MYTH #3: Liberal arts majors can’t compete with business majors because business majors have an edge based on their academic coursework and background. FACT: If an employer is willing to interview arts & science students, the employer is indicating their acknowledgment that a liberal arts education provides the background they are seeking. The key is to effectively articulate the skills the employer desires. In this instance, a liberal arts major is as equally qualified for the
MYTH #4: You must go to graduate school rather than begin a career right out of undergraduate school. FACT: Although a liberal education is a strong background for students seeking professional training in law, medicine, business, or other specialized fields, you should not feel like you do not have a choice. You do have a choice... several choices! There are many fields in the world of work that require well-rounded graduates at the entry level. Some examples are writing, editing, communications, advertising, mass media, public relations, retailing, insurance, fund-raising, publishing and government work.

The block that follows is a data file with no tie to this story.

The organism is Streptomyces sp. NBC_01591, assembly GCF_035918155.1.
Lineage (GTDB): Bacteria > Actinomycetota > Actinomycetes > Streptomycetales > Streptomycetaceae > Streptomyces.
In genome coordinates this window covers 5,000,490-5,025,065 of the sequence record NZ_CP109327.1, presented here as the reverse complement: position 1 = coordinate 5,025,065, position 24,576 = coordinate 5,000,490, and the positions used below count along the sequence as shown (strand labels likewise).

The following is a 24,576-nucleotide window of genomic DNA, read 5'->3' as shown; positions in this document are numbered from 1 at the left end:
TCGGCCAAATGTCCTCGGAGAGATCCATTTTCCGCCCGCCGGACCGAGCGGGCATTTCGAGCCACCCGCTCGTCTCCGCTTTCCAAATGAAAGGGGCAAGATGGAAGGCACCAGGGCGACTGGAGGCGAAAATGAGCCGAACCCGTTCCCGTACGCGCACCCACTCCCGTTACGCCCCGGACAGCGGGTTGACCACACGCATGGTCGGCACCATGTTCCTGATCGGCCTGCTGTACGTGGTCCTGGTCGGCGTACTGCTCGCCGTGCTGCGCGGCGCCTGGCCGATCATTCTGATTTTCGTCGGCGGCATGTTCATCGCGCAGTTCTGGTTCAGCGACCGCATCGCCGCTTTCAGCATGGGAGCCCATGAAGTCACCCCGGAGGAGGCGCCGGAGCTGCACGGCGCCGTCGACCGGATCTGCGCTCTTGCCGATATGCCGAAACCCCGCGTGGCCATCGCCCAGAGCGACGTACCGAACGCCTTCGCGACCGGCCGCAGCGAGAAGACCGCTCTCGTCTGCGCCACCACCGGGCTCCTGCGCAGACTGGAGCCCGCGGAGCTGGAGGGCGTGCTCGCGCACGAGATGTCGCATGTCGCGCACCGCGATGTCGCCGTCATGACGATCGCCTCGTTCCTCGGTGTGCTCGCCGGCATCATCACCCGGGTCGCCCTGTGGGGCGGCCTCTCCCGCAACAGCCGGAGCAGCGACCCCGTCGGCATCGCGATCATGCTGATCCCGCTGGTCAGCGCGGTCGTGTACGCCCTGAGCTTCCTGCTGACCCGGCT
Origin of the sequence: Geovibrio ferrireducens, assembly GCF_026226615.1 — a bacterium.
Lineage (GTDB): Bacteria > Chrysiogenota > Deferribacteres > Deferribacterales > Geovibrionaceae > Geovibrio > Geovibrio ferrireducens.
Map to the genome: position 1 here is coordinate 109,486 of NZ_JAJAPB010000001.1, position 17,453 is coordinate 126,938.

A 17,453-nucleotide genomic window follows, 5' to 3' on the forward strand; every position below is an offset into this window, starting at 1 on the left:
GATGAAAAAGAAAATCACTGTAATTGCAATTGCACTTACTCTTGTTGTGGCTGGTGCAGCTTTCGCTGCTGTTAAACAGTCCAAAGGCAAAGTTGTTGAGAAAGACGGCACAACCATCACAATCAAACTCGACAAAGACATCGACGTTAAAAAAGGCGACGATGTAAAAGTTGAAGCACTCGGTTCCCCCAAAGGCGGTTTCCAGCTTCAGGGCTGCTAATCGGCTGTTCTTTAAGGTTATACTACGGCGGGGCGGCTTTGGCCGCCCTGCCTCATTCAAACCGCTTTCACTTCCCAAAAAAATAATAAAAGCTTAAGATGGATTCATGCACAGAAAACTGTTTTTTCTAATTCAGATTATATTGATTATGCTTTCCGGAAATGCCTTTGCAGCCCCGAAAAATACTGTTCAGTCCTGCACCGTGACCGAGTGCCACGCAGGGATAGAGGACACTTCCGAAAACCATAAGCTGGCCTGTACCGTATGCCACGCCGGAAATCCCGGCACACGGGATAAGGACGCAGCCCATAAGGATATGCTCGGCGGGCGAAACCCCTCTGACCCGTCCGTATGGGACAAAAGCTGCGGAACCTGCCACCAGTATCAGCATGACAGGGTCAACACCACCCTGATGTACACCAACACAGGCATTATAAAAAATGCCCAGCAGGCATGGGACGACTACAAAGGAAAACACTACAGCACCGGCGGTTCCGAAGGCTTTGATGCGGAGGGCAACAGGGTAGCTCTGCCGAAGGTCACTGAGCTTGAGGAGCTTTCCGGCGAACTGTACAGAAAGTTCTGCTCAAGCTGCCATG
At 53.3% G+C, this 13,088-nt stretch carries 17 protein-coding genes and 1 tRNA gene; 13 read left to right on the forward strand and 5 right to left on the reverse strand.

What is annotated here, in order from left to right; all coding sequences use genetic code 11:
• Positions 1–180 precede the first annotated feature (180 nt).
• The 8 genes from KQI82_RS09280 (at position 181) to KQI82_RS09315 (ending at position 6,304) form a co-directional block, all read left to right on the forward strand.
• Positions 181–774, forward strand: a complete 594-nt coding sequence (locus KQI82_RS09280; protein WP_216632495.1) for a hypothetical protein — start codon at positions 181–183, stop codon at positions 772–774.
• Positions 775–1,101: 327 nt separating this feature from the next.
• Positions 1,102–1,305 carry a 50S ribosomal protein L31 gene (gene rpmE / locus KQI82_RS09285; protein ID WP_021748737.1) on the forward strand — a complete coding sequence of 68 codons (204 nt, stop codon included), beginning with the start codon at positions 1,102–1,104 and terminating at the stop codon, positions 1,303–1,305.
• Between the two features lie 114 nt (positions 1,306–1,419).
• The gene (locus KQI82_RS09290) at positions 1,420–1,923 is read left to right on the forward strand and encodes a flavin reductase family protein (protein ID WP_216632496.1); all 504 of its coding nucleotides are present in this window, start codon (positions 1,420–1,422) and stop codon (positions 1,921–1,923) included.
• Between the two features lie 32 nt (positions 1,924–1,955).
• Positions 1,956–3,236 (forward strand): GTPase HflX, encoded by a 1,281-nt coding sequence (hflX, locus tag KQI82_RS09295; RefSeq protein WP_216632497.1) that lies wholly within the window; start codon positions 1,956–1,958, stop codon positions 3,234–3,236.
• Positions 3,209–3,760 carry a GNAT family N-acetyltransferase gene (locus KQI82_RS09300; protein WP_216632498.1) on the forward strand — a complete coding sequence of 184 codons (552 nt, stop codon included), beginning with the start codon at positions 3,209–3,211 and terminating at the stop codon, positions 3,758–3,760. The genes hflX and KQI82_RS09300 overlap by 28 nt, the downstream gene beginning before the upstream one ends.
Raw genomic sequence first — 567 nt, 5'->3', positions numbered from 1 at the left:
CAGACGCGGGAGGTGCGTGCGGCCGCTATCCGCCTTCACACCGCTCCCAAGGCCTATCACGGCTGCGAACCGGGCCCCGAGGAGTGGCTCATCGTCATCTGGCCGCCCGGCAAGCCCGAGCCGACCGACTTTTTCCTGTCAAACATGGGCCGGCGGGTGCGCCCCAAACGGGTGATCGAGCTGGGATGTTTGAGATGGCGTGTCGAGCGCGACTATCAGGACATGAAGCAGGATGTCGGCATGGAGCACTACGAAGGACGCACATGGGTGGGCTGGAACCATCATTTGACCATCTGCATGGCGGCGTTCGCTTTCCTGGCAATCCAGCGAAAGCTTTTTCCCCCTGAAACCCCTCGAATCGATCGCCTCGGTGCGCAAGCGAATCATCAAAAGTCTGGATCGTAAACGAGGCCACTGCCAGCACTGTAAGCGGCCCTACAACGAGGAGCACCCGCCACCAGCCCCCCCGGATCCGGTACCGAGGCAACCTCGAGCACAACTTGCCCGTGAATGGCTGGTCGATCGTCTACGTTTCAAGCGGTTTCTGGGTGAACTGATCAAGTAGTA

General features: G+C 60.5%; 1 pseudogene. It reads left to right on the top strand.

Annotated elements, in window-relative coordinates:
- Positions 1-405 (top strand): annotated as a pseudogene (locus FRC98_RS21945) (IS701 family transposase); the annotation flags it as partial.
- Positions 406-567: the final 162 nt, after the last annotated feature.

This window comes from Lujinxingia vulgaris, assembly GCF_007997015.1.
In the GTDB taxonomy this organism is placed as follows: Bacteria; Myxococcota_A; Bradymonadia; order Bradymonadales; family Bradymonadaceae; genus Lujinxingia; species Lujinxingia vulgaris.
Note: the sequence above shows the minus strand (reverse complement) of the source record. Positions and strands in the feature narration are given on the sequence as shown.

the fields they pursue. Therefore, not knowing the issues in the field and not “speaking the employer’s language,” they are not considered serious candidates. Furthermore, often they know little or nothing about the firm or organization to which they are applying. Liberal arts majors rarely see how their skills and training will match the needs of the organization in which they seek employment. A job candidate with the attitude that “I can do anything—make me something” cannot compete with other candidates who have researched the employer and can articulate what they have to offer that employer. It is your responsibility as a job candidate to make the connection between the employer and yourself. Instead of having them make you something, think in terms of what you have that may be of value to them. Liberal arts students’ employment and earnings have increased over time. More liberal arts graduates are reporting employment that relates to their degree. And more recently, salary offers have risen for many liberal arts graduates. Those who study liberal arts can pursue a range of careers. Most entry-level positions require people who can learn quickly and solve problems; the specifics are taught on the job. “A